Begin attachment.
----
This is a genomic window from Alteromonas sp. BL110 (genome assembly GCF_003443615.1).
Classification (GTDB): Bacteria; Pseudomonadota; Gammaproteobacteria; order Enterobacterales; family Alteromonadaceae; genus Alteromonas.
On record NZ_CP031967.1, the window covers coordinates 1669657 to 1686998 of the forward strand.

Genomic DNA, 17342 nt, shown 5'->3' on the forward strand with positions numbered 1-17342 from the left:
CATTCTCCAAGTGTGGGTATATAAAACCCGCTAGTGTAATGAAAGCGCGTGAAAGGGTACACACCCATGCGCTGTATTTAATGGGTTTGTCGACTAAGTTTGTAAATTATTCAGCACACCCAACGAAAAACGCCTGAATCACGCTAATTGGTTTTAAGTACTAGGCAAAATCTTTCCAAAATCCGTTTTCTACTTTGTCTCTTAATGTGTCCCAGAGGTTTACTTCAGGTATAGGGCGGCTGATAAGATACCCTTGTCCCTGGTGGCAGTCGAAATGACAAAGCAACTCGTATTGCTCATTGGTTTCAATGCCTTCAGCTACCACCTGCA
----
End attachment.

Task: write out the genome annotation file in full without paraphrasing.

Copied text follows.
This is a genomic window from Alteromonas sp. BL110 (genome assembly GCF_003443615.1).
Classification (GTDB): Bacteria; Pseudomonadota; Gammaproteobacteria; order Enterobacterales; family Alteromonadaceae; genus Alteromonas.
On record NZ_CP031967.1, the window covers coordinates 1669657 to 1686998 of the forward strand.

Genomic DNA, 17342 nt, shown 5'->3' on the forward strand with positions numbered 1-17342 from the left:
CATTCTCCAAGTGTGGGTATATAAAACCCGCTAGTGTAATGAAAGCGCGTGAAAGGGTACACACCCATGCGCTGTATTTAATGGGTTTGTCGACTAAGTTTGTAAATTATTCAGCACACCCAACGAAAAACGCCTGAATCACGCTAATTGGTTTTAAGTACTAGGCAAAATCTTTCCAAAATCCGTTTTCTACTTTGTCTCTTAATGTGTCCCAGAGGTTTACTTCAGGTATAGGGCGGCTGATAAGATACCCTTGTCCCTGGTGGCAGTCGAAATGACAAAGCAACTCGTATTGCTCATTGGTTTCAATGCCTTCAGCTACCACCTGCA